Major new initiative to see Ireland's fishing fleet tackling ocean plastic crisis

The programme is Ireland’s first coordinated campaign on land and at sea to tackle marine litter

Major new initiative to see Ireland's fishing fleet tackling ocean plastic crisis

Agriculture Minister Michael Creed launches the Clean Oceans Initiative

The Government is set to announce a major new push to tackle plastic waste in our oceans.

The Clean Oceans Initiative will encourage fishing trawlers to remove and reduce marine litter around the country.

The programme is Ireland’s first coordinated campaign on land and at sea to collect, reduce and reuse marine litter.

It comes as research finds that plastic is the most common form of marine debris – making up nearly 80% of marine waste.

Meanwhile, almost 70% of larger sized plastic waste in the oceans is fishing related.

File photo of a worker checking the mountains of plastic bottles compressed into blocks at the Panda Recycling plant in Dublin. Image: RollingNews

Clean Oceans Initiative

Launching the initiative, Agriculture Minister Michael Creed urged the entire Irish fishing fleet to get involved.

He said the growing plastic crisis is threatening “our fish stocks, the wider marine environment and the future of our fishing industry.”

“I am setting out a challenge for our fishing industry to set a world first by having all of our fishing trawlers cleaning and removing plastic from the ocean every day, as they go about their activity at sea,” he said.

“This is good for the marine environment, fish stocks and our fishing industry.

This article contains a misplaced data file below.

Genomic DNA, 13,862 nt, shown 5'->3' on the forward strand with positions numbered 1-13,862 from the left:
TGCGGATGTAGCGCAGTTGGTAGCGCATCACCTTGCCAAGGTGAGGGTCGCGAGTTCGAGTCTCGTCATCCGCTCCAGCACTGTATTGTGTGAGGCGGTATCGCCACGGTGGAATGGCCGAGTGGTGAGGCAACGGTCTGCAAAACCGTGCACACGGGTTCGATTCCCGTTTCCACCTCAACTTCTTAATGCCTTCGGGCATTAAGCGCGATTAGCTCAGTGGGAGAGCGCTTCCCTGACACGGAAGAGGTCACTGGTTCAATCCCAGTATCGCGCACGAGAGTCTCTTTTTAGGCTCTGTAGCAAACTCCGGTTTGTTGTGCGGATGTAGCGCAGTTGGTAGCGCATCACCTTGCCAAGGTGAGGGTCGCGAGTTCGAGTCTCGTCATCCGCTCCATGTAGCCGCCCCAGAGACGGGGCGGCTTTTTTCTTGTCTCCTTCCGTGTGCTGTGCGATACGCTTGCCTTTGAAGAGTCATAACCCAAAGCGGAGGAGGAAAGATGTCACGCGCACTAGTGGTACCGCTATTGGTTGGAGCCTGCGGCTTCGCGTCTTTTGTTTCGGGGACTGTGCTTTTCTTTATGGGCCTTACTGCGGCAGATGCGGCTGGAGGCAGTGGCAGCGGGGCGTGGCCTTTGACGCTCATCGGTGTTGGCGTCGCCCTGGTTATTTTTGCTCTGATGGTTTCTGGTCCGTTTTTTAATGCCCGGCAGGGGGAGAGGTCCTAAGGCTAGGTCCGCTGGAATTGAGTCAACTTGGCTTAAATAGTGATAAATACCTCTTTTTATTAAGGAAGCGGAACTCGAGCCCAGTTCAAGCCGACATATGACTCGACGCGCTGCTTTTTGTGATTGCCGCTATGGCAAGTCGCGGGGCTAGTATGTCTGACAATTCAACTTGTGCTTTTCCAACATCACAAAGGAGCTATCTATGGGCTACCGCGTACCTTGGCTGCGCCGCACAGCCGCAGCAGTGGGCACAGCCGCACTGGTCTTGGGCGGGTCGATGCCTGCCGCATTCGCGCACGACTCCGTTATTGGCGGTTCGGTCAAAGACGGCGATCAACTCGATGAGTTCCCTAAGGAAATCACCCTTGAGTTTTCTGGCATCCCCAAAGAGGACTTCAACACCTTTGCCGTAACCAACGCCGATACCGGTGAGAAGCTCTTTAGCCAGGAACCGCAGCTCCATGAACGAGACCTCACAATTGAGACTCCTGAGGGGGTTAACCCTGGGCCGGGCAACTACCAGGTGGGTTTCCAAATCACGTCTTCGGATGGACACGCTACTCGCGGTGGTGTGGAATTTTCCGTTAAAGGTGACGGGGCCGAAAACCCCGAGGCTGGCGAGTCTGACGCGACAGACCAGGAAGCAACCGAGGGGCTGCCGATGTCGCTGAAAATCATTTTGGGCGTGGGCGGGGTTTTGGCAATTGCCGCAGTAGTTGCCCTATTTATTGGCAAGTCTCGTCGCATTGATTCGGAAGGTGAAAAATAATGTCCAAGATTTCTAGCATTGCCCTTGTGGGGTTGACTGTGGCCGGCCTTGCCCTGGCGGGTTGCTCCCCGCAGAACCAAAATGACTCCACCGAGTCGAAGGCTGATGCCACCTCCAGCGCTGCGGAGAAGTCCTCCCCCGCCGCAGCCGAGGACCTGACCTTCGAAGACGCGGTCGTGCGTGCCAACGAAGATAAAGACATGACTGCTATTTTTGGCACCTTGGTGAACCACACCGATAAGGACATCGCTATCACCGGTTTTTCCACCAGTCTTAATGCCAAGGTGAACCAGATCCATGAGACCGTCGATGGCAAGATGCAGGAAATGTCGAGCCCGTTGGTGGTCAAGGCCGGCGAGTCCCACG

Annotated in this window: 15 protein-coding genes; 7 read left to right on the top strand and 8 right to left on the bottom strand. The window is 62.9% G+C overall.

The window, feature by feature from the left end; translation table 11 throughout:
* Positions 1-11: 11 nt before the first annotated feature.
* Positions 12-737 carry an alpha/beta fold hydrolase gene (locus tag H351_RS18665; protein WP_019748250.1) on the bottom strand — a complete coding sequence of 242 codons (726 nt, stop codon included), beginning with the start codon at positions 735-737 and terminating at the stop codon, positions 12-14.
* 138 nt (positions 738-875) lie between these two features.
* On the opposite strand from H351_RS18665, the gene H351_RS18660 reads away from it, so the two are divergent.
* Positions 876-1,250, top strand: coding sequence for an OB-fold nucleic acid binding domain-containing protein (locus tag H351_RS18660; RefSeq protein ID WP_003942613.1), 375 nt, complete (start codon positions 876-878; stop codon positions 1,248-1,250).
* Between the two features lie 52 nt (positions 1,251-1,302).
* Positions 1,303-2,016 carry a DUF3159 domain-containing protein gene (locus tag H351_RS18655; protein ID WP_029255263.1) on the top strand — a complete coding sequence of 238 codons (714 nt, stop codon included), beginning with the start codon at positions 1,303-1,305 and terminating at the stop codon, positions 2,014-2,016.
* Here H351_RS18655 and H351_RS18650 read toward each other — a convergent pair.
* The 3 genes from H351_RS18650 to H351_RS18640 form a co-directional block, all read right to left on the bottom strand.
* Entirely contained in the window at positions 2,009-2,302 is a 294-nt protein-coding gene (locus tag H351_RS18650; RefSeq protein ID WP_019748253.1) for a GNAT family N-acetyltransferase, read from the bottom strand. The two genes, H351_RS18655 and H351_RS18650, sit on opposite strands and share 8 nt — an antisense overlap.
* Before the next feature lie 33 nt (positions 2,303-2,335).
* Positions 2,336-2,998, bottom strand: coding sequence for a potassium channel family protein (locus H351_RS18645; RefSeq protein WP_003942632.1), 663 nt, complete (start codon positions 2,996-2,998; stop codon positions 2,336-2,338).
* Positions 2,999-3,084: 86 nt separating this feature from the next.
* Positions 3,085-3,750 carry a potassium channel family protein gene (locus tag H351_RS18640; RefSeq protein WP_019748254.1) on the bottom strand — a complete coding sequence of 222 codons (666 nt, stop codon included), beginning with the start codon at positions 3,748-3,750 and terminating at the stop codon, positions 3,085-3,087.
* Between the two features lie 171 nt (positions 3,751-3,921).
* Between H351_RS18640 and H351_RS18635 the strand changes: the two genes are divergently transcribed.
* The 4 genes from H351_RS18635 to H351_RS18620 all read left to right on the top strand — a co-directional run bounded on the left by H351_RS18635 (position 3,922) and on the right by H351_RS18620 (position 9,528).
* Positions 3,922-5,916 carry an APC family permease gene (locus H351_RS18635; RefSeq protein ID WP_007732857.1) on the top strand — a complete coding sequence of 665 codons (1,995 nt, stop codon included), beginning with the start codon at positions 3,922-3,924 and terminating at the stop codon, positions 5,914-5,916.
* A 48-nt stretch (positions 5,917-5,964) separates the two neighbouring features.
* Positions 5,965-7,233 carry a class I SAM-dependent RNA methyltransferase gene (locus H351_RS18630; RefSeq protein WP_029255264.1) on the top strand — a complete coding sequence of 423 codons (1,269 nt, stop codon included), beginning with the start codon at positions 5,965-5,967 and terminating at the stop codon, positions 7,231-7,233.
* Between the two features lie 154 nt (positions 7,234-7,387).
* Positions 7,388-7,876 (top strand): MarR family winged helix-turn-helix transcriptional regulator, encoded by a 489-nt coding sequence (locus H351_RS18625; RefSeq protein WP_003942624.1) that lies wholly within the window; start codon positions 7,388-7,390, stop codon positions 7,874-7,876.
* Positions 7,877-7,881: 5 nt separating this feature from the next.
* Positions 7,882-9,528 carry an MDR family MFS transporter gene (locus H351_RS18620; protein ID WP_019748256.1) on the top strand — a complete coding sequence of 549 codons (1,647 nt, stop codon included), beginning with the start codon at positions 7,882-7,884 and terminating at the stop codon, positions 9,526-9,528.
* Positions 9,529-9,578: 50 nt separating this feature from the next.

“This is a challenge which I am confident our fishing industry will rise to and succeed in setting an example for other nations.”

Get involved

He said he aims have all Irish trawlers at every pier and every port in the country actively participating in the initiative by the end of the year.

Fisherman Ronan Sheehy from Baltimore in County Cork said it is easy for sea workers to get involved.

"We are provided with bags; we haul up our nets; we have to sort out the fish and gut them anyway so it is simply a case of whatever rubbish comes on board we put it in the bags and when we get to shore we put it on the pier and it is looked after from there," he said. 

Agriculture Minister Michael Creed launches the Clean Oceans Initiative

International effort

The programme will make use of Ireland’s European Maritime and Fisheries Fund (EMFF) to provide on-board storage facilities and on-shore infrastructure for the environmentally friendly disposal of all plastics.

“We can only solve the problem of plastics in our oceans by working collaboratively,” he said.

“Ireland’s ‘Clean Oceans Initiative’ aims to mobilise every member of the Irish seafood sector and its wider communities – every fishing port, fishery harbour and pier in Ireland – to take action.

“I believe that our fishing industry will build on the good work they have been voluntarily doing to date on marine litter, to get every trawler in the Irish fleet involved to show how we can begin to address this great global challenge of our time.

“Everyone has a responsibility for marine litter and we intend to take on that responsibility.”

Fishing nets are seen washed up in a bay off the coast of Norway, 25-04-2018. Image: Daniel James Homewood/Zuma Press/PA Images

Plastic crisis

Nearly 300 million metric tonnes of plastic is produced around the world annually - half of it single use - with around eight million metric tonnes ending up in our oceans every year.

According to the Plastic Oceans initiative, 500 billion plastic bags are used around the world every year – more than one million a minute.

The group said plastic bags have an average “working life” of 15 minutes.

The Department of Agriculture is now assembling a team of stakeholders from across the marine industry to focus on solutions for marine litter prevention and removal.